I exhibited my illustration work for the first time in real life last week for an event called “The Art of Consent”. Which was at Rich Mix, East London’s independent arts centre. The area has this wonderful vibrant energy, with so much amazing graffiti, which reminded me I need to get to that side of London more this often year. I arrived early to help set up, where I assisted making the goodie bags, ofcorse adding my own goodies of stickers and greeting cards.
When the event started and the lights went down, It dawned on me, what the event was all about. I had been so distracted helping the event that day, that I didn’t really prepare myself emotionally. It’s not often that you are in a room with over 100 people talking about consent and hearing peoples real honest experiences with rape.
So the lights went down and the film began, and my heart started to pound. I have generalised anxiety disorder which means I can have a panic attack at any moment without any reason, yay exciting right? So some of the panic attack triggers I have are, crowded spaces and small spaces, particularly if there is seating. There were a couple of moments when I couldn’t catch my breath and thought, “I’m not going to be able to sit through all of this”. But I did it, I sat through it all, and I’m so proud of myself. This was actually the 2nd time I’ve been able to sit through a whole event without having to get up and leave at some point since my diagnoses 5 years ago. It’s little wins like this that are really important to celebrate.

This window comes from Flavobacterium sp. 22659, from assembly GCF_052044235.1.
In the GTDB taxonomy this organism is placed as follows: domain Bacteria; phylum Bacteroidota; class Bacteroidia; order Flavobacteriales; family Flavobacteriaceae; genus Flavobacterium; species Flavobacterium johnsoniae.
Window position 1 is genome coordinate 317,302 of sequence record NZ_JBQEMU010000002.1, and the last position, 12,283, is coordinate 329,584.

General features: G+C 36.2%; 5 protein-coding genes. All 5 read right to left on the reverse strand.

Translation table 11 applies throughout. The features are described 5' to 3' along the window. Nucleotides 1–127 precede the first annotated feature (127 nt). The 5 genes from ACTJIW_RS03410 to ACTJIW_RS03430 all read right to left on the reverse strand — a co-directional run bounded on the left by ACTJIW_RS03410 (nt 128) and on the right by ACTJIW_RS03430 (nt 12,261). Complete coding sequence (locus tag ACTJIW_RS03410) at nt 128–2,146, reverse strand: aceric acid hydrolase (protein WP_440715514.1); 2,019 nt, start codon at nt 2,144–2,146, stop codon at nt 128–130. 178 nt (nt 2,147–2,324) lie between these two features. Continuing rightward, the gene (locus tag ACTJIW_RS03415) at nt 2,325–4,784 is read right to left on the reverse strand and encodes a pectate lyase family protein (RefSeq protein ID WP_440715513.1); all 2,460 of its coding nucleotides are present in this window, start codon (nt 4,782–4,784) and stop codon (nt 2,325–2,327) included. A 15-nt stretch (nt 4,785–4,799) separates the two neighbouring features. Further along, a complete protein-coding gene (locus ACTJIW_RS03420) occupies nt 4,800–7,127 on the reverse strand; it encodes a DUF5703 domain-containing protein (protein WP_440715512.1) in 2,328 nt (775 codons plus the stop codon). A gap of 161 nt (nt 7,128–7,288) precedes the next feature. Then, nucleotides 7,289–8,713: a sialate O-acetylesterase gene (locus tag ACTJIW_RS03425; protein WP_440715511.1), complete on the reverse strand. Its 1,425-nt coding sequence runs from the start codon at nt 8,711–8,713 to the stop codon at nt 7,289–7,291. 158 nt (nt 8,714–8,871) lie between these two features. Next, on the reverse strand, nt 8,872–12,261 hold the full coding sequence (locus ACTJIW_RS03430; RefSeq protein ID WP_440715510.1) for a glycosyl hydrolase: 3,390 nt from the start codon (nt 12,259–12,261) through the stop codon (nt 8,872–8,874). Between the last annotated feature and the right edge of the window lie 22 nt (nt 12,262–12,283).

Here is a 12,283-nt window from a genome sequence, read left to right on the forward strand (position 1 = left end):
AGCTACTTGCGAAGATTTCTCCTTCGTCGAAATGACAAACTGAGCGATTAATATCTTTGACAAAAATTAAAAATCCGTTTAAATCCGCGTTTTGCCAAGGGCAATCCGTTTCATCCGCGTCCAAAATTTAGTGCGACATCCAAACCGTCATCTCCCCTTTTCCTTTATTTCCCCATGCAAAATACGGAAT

After we watched Phoebes amazing film 100 Women I Know, there was a Q&A with the makers of the film which I managed to record a lot of, so you can see it in the video below, (sorry for the shaky camera at times, I wasn’t expecting to films so much of it, but what the girls were talking about was so important. There was more of the night but my camera battery died).
Throughout most of the event I had goosebumps, I occasionally felt my eyes watering, from watching the movie, to listening to the Q&A, the book reading and the poetry that followed. The whole night I was reevaluating myself. I have built my voice as an illustrator, on being frank and honest about feminist issues online. But this event really made me realise that I don’t have enough of these conversations offline, and I myself have my own inner patriachry that continues to blame myself for the experiences I’ve had. When it comes to issues like this it’s hard enough to talk openly and honestly, if you yourself find it difficult to talk about. Watching these girls admit that they never spoke about their experiences with each other until they made this film, that really moved me. So I gave myself some homework and have decided to have some real honest chats about this with my friends in real life.
There was something in the air that night that I don’t want to ever forget. In our experiences of pain, we are all connected. It was such an honour to be part of such an important event and have my work alongside some really incredible artists I admire.
The artists that exhibited: